By Daniel Wiessner and Robert Iafolla
(Reuters) - McDonald's Corp and a U.S. labor board are in talks to settle a case claiming the fast food company is liable for purported labor law violations by its franchisees, leading a judge on Friday to pause a longrunning trial.
Administrative Law Judge Lauren Esposito in Manhattan said that even though the trial is expected to wrap up as soon as next week, McDonald's, its franchisees, and the National Labor Relations Board's general counsel should have a chance to pursue a settlement. The trial began in 2015.
The office of General Counsel Peter Robb, who was appointed by President Donald Trump and took office in November, requested the stay on Wednesday. The general counsel said a board decision released last month in a separate case that narrowed the definition of "joint employment" may have wiped out some of the claims against McDonald's.
The McDonald's case had been seen as an important test of when franchisors may be considered joint employers and required to bargain with unions or be held accountable for franchisees' labor practices. Business groups have said that treating franchisors as employers could upend the franchise model.
McDonald's spokeswoman Terri Hickey on Friday said "McDonald's USA is simply not a joint employer with its franchisees, and we are hopeful that this development will lead to a long overdue and successful resolution of the pending cases.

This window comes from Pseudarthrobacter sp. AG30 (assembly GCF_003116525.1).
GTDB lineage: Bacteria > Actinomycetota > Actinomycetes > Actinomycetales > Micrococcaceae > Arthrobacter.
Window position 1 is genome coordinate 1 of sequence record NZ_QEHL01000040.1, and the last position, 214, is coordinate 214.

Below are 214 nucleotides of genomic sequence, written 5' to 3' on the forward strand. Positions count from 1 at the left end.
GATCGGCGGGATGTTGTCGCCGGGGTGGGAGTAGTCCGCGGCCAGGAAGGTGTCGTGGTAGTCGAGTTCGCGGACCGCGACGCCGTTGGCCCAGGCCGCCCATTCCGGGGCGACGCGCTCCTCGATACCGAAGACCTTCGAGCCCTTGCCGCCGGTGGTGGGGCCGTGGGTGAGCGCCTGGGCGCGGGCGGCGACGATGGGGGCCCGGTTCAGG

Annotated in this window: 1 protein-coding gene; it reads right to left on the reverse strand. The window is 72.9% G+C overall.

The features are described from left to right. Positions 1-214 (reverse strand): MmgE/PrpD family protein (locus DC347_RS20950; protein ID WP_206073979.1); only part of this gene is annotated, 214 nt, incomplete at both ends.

The NLRB declined to comment.
Robert Brody, a lawyer for McDonald's franchisees in New York City, said the decision made sense after the recent NLRB ruling revising the definition of joint employment.
On Thursday, the Service Employees International Union urged Esposito not to pause the trial. The union said settlement talks could proceed after the trial ended.
The SEIU did not immediately have comment on the decision.
The union and some McDonald's workers filed a series of complaints with the NLRB beginning in 2012. In 2014, the general counsel issued a complaint that said McDonald's controlled working conditions at franchises in various ways including through corporate policies and scheduling software. McDonald's also helped franchise owners respond to nationwide protests calling for fast food companies to pay higher wages, the general counsel said.
The NLRB had said in a 2015 decision that any company with indirect control over a contractor's workforce could be a joint employer. But last month's ruling by a new Republican majority NLRB revived an older, narrower test that requires direct control.
(Reporting by Daniel Wiessner in New York and Robert Iafolla in Washington; Editing by Alexia Garamfalvi and Grant McCool)